US 1056800 A
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AJE. KRAUSE. PILTERING MATERIAL. APPLICATION FILED' Nov. 27, 1912.
1,056,800. Patentd Mar. 25, 1913.
o Umzugs: Syvum/Lilo@ use in the process ARTHUR E. xRAUsE, or JERSEY CITY, NEW JERSEY.
Specification of Letters Patent.
Patented Mar. 25, 1913.
Application filed November 27, 191'2. Serial No. 733,729.
My invention relates to an improved fil-\ tering material, particularly adapted for of separating oil and grease from water, described in U. Si Letters Patent Nos. 705,253 and 729,775; but- -my improved filtering mat'erial is also applicable tol filt-ration of other liquids than water carrying oil o-r grease.
The improved 'filtering material herein described comprises a mechanical mixture of fibrous mineral material and combustible granular material.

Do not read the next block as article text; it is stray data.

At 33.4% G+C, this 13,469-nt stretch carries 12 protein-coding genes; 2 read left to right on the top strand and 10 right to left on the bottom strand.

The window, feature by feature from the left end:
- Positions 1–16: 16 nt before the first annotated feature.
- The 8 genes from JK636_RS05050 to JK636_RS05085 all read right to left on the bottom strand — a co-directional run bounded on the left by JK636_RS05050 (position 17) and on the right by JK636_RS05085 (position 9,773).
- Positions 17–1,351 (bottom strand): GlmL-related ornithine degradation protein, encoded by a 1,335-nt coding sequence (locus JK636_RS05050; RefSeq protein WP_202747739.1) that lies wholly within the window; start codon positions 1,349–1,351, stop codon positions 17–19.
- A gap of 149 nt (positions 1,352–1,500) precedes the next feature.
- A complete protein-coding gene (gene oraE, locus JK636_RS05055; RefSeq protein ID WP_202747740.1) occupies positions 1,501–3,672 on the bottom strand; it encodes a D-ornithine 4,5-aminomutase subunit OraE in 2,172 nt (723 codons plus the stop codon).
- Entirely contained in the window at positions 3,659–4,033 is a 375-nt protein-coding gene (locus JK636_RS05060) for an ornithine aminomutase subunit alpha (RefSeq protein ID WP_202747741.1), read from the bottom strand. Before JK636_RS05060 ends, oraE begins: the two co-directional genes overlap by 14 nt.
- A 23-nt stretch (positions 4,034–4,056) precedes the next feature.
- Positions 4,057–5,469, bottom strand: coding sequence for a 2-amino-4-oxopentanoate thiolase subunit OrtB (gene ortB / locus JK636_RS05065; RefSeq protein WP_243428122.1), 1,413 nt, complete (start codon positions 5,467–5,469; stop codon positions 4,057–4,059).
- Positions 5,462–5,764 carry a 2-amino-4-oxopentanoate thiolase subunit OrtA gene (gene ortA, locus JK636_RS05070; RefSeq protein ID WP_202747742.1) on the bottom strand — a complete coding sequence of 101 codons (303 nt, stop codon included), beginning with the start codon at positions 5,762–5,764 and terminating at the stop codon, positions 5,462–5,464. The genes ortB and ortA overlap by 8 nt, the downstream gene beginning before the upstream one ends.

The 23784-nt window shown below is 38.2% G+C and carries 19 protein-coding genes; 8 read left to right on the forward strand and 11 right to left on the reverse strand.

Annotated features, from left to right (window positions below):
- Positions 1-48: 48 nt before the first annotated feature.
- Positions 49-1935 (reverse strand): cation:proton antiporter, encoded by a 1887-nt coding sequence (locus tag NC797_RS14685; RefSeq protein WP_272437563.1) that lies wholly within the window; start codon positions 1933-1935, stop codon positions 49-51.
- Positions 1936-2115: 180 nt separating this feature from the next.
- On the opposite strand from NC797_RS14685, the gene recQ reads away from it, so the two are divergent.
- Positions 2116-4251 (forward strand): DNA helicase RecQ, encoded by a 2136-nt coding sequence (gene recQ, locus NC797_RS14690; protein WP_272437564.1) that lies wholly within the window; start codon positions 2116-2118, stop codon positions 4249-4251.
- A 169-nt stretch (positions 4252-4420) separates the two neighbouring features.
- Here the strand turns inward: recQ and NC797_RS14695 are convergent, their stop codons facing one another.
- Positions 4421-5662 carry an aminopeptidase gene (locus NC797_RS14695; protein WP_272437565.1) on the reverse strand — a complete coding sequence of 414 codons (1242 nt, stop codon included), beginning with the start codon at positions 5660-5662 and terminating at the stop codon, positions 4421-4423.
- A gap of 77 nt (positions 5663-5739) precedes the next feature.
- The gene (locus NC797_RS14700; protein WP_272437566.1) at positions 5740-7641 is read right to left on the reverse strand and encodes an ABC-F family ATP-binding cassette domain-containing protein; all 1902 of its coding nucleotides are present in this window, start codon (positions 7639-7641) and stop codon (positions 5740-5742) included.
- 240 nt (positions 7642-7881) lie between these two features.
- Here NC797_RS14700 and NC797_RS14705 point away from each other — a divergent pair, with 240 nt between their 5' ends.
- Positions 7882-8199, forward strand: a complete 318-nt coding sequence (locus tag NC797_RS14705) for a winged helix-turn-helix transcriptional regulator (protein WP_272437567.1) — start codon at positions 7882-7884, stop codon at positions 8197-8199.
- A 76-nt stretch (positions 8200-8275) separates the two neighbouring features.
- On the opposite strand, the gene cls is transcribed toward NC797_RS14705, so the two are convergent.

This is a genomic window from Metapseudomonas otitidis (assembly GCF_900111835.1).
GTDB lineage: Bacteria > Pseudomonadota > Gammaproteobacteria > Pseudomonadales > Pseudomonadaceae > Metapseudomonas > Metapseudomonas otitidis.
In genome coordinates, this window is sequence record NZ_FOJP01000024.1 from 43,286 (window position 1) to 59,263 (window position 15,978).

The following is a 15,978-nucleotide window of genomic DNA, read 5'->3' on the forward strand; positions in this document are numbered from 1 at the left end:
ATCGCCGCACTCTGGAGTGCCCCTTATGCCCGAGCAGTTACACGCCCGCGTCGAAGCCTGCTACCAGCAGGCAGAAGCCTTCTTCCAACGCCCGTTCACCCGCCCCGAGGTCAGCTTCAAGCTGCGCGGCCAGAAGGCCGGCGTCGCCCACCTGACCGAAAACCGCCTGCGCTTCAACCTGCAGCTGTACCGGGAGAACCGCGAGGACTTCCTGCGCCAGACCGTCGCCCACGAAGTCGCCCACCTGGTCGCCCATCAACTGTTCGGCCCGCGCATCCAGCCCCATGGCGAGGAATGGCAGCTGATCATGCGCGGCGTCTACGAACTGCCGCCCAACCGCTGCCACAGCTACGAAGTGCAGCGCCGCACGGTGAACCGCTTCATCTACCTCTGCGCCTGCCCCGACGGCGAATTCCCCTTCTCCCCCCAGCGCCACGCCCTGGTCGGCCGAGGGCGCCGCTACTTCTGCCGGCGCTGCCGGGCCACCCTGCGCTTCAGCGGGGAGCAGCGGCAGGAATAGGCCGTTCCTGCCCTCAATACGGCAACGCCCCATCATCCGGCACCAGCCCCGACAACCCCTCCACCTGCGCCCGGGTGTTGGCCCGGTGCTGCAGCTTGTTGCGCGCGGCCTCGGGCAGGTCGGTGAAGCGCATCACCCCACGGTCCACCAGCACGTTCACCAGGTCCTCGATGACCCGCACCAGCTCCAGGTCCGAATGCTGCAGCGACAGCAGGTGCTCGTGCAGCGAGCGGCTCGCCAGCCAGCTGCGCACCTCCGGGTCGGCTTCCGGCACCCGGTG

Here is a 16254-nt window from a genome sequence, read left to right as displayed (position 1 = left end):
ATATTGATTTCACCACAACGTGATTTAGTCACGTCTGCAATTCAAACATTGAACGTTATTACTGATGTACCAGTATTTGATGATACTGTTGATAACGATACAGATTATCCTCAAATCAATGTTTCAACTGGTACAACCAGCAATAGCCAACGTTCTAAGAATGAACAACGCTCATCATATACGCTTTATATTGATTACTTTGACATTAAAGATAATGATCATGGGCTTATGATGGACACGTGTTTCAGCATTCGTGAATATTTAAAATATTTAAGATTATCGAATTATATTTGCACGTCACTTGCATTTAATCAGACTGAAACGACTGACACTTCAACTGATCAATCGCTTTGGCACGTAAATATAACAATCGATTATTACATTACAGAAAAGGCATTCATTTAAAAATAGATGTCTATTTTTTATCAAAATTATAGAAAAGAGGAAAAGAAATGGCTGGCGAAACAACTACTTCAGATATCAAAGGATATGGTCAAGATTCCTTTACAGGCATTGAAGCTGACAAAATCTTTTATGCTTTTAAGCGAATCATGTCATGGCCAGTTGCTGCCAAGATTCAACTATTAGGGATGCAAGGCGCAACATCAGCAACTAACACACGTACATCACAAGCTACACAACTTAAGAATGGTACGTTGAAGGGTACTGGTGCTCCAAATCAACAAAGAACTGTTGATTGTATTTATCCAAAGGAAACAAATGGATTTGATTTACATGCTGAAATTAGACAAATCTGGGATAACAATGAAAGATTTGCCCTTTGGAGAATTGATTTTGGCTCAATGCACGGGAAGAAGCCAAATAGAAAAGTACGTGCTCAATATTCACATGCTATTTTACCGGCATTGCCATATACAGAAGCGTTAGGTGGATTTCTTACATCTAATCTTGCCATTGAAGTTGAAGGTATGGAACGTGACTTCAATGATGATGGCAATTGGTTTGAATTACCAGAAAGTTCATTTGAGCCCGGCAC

Heretofore a filtering material composed of fibrous material and non-combustible granular material has been proposed; the primary function'-of the granular material in suchfiltering material being to avoid undue compression of the fibrous material, and the consequent early clogging of the filtering material. Owing to the compressible nature of fibrous material when used in bulk in an ordinary filter, the usefulness of the material is soo-n limited by reason of the entire bulk thereof becoming so tightly packed or compressed that the amount of liquid which can be forced through or made to pass in a given time, soon becomes' too so that the process `must vsoon be interrupted in vorde-r tostir'up and loosen the material so as to permit the liquid to flow through with more freedom. If a hard or relatively incompressible. granular material be mixed in suitable proportions with the fibrous material, the entire bulk of' the fibrous filtering material retains its form, and cannotbe compressed' as it would be if the fibrous material alone were used, the reason being, presumably, that all the compressive force exerted by reason of the pressure at which the fluid to be filtered -is supplied, istaken up'by the grains of incompressible material, thus'protecting the fibrous material within the interstices of the incompressible material from detriment-al pressure tending 'to pack the fibers together, the result being that the. flow of liquid between the particles of fibrous material is made very much l reducing to a easier, the filter can be operated a much longer time before it becomes so clogged as to require cleaning, and the contact of the liquid with the fibrous material is rendered all the greater| a'nd more efficient.. In former mixtures of fibrous filtering material and vgranular material, the granular ma'- terial has been of an incombustible nature. Such filtering material, when finallyclogged or, as is said in the art, exhausted, cannot be utilized or disposed of to advantage, but must be carried away at considerable expense; and if clogged with oil or grease of a deeomposable nature, or with other objectionable materials, may become aconsiderable nuisance.